Amy makes an upsetting discovery about Summer in Corrie tonight

Amy Barlow (Elle Mulvaney) will be the first person who discovers Summer Spellman (Harriet Bibby) has an eating disorder in Coronation Street.

Summer has spent the past few months focused on her studying for university, but her strict routine has meant she’s slowly spiralling.

Studying in the day and night, avoiding socialising and eating, Summer has been regularly warned that her blood sugar levels will be impacted if she burns herself out – but she sadly hasn’t altered the way she lives.

Summer has also developed an eating disorder and tonight, Amy finds her secretly purging.

In the café, Roy (David Neilson) gives Summer and Amy some bacon sandwiches.

After eating them in the flat, Amy goes to leave but returns to pick up her phone.

As she does, she hears Summer retching in the bathroom.

When Summer enters, she denies making herself sick, but Amy’s not convinced.

Summer tells her friend it won’t happen again, thinking the promise is enough to keep it a secret from Billy (Daniel Brocklebank), but will Amy tell him?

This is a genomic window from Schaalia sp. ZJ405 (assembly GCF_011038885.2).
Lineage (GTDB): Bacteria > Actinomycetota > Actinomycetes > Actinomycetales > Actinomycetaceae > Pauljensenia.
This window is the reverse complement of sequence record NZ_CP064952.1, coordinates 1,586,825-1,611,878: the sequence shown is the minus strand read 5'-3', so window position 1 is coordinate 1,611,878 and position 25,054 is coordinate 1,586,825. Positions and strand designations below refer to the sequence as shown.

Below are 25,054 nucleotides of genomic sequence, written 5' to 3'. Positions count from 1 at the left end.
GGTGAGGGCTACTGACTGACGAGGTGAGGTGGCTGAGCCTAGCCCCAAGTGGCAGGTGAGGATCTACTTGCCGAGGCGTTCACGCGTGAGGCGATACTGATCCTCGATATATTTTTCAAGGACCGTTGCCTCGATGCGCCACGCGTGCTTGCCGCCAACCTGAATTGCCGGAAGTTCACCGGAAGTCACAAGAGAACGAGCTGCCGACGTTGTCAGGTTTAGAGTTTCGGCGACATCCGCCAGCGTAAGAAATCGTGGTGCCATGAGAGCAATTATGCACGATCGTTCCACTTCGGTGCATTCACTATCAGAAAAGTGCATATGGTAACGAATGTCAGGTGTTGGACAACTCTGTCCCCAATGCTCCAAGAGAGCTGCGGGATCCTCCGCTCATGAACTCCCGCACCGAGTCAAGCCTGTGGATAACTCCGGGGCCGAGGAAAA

As Summer continues to keep this a secret from Billy, Harriet Bibby recently told Metro.co.uk how social media is playing a huge role in this storyline:

‘It just allows you to access so many other people’s lives that you can compare your own to. I think for younger people like Summer it’s so easy to open up Instagram and see tons of different people living a life that you find yourself wanting or desiring.

‘It makes you question your own self. I think that’s where a lot of people get stuck. I think that’s definitely contributed to Summer’s story.’

She also told us how important it is to see a diabetic character on television:

‘The thing for me is knowing that it will help someone,’ she said. ‘There’ll be a girl of Summer’s age watching the telly.

‘When I’ve spoken to people about the condition a lot of people have said that it’s very rare that you see a diabetic character represented and if you do, more often than not they get things wrong.

‘A lot of people I’ve spoken to have said they’re glad to see the representation on such a well-known show. It means a lot to a lot of people.’

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